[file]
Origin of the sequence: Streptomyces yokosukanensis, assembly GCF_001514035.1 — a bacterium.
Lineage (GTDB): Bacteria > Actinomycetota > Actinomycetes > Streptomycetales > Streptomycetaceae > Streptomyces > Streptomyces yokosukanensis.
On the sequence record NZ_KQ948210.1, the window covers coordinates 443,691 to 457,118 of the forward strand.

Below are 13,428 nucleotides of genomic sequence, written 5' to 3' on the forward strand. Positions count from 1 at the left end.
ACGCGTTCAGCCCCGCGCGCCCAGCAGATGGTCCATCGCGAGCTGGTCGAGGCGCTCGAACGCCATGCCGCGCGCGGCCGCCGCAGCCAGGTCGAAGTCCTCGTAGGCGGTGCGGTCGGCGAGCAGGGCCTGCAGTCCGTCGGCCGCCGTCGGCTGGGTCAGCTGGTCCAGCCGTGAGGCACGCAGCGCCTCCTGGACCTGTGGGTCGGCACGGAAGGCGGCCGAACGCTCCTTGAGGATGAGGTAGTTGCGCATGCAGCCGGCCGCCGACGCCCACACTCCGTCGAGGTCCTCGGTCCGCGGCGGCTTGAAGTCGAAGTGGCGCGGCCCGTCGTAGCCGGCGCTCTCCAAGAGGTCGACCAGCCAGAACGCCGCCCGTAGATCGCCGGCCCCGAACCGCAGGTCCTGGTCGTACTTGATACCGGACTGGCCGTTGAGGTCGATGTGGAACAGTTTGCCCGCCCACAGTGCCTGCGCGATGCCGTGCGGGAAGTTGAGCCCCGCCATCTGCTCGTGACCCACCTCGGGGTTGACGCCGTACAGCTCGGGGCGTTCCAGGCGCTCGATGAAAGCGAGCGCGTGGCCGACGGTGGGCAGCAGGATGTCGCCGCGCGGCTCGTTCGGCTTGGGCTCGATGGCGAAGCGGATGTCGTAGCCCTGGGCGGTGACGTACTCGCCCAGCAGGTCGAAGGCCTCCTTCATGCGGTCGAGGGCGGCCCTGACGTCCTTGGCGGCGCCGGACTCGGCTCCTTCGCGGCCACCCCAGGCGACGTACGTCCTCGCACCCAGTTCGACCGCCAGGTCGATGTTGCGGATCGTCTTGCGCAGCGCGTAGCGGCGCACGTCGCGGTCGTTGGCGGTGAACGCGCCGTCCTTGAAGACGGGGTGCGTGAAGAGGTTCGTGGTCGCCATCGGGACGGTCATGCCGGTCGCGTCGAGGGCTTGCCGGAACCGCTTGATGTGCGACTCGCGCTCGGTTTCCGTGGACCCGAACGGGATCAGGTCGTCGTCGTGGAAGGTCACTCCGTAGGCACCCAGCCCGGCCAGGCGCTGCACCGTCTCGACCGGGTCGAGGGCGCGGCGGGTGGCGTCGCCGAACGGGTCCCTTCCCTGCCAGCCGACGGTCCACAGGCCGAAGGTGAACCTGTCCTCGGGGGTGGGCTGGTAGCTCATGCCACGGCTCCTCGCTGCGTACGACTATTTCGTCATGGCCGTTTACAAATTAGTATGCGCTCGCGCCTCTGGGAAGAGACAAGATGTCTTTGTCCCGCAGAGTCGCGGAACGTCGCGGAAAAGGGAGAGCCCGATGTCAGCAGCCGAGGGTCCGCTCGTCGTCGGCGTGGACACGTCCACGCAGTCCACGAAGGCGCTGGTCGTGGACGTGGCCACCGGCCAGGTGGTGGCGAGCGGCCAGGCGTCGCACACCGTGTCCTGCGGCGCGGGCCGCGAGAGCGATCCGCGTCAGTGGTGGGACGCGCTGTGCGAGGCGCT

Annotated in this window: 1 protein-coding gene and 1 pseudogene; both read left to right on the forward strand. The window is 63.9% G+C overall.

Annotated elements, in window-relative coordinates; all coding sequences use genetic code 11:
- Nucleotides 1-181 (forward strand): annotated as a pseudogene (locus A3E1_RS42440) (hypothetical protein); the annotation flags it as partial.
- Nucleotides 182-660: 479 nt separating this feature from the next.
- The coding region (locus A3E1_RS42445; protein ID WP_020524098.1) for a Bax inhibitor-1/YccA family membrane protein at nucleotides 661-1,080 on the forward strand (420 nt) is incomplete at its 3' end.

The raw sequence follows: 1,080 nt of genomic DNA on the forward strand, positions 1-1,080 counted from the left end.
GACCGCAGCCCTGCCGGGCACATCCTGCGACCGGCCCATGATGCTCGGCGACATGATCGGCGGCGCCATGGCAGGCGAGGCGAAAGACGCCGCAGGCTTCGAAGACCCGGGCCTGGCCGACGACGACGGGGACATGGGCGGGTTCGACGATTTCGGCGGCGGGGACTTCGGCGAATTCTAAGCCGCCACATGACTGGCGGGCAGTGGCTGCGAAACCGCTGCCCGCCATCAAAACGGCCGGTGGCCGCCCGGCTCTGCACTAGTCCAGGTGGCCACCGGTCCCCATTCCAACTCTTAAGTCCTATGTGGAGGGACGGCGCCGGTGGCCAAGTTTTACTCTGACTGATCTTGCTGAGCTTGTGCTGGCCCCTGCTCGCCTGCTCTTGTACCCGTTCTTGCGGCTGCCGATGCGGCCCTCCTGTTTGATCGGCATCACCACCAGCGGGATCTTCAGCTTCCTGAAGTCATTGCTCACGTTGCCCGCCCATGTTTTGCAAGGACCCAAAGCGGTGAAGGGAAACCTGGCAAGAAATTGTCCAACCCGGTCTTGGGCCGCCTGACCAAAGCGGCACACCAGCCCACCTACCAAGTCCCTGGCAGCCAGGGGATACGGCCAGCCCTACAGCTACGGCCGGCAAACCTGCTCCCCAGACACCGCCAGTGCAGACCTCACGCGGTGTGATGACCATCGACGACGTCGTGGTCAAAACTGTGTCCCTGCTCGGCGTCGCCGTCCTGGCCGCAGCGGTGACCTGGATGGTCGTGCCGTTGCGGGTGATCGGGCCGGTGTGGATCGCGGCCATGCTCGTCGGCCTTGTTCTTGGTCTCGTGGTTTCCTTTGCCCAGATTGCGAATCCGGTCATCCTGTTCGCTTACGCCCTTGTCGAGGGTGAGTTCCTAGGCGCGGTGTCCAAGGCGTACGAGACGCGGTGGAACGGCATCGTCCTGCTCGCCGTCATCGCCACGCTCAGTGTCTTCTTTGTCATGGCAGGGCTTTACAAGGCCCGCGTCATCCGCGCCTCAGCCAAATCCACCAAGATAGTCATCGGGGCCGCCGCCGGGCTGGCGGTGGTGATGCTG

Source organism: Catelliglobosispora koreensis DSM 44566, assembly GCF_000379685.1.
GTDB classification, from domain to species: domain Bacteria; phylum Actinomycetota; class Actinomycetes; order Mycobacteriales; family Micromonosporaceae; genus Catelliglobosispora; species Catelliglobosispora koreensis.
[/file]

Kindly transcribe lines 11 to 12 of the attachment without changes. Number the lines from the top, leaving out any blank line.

The raw sequence follows: 1,080 nt of genomic DNA on the forward strand, positions 1-1,080 counted from the left end.
GACCGCAGCCCTGCCGGGCACATCCTGCGACCGGCCCATGATGCTCGGCGACATGATCGGCGGCGCCATGGCAGGCGAGGCGAAAGACGCCGCAGGCTTCGAAGACCCGGGCCTGGCCGACGACGACGGGGACATGGGCGGGTTCGACGATTTCGGCGGCGGGGACTTCGGCGAATTCTAAGCCGCCACATGACTGGCGGGCAGTGGCTGCGAAACCGCTGCCCGCCATCAAAACGGCCGGTGGCCGCCCGGCTCTGCACTAGTCCAGGTGGCCACCGGTCCCCATTCCAACTCTTAAGTCCTATGTGGAGGGACGGCGCCGGTGGCCAAGTTTTACTCTGACTGATCTTGCTGAGCTTGTGCTGGCCCCTGCTCGCCTGCTCTTGTACCCGTTCTTGCGGCTGCCGATGCGGCCCTCCTGTTTGATCGGCATCACCACCAGCGGGATCTTCAGCTTCCTGAAGTCATTGCTCACGTTGCCCGCCCATGTTTTGCAAGGACCCAAAGCGGTGAAGGGAAACCTGGCAAGAAATTGTCCAACCCGGTCTTGGGCCGCCTGACCAAAGCGGCACACCAGCCCACCTACCAAGTCCCTGGCAGCCAGGGGATACGGCCAGCCCTACAGCTACGGCCGGCAAACCTGCTCCCCAGACACCGCCAGTGCAGACCTCACGCGGTGTGATGACCATCGACGACGTCGTGGTCAAAACTGTGTCCCTGCTCGGCGTCGCCGTCCTGGCCGCAGCGGTGACCTGGATGGTCGTGCCGTTGCGGGTGATCGGGCCGGTGTGGATCGCGGCCATGCTCGTCGGCCTTGTTCTTGGTCTCGTGGTTTCCTTTGCCCAGATTGCGAATCCGGTCATCCTGTTCGCTTACGCCCTTGTCGAGGGTGAGTTCCTAGGCGCGGTGTCCAAGGCGTACGAGACGCGGTGGAACGGCATCGTCCTGCTCGCCGTCATCGCCACGCTCAGTGTCTTCTTTGTCATGGCAGGGCTTTACAAGGCCCGCGTCATCCGCGCCTCAGCCAAATCCACCAAGATAGTCATCGGGGCCGCCGCCGGGCTGGCGGTGGTGATGCTG